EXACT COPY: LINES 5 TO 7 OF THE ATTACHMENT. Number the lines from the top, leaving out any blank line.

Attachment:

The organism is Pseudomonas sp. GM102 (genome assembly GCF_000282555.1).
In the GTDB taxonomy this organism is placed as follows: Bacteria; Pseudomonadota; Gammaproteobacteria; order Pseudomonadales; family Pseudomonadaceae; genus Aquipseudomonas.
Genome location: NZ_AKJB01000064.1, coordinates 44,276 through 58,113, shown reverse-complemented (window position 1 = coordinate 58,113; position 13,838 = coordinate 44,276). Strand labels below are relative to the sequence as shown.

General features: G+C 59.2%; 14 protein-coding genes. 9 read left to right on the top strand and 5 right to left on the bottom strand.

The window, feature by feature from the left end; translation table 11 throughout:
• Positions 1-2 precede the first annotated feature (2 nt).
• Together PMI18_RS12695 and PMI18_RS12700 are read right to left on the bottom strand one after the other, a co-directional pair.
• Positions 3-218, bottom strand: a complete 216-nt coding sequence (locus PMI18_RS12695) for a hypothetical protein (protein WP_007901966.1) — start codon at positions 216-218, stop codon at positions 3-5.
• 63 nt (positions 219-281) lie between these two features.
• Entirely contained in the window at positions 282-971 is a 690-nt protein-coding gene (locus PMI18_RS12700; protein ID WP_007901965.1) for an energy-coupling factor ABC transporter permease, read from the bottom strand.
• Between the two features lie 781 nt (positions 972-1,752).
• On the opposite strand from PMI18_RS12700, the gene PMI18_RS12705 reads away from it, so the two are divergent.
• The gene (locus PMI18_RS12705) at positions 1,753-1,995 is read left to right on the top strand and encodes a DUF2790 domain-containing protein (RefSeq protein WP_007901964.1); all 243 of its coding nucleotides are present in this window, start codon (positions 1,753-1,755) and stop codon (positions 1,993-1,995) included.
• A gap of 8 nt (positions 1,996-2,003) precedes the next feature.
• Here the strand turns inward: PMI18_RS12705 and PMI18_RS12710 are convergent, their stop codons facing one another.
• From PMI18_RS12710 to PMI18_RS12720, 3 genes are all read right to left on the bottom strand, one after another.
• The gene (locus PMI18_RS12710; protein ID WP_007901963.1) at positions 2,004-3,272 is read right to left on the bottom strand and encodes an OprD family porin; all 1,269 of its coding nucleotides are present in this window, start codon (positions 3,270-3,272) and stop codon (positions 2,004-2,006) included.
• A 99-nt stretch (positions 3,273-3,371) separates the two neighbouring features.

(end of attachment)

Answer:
The window, feature by feature from the left end; translation table 11 throughout:
• Positions 1-2 precede the first annotated feature (2 nt).
• Together PMI18_RS12695 and PMI18_RS12700 are read right to left on the bottom strand one after the other, a co-directional pair.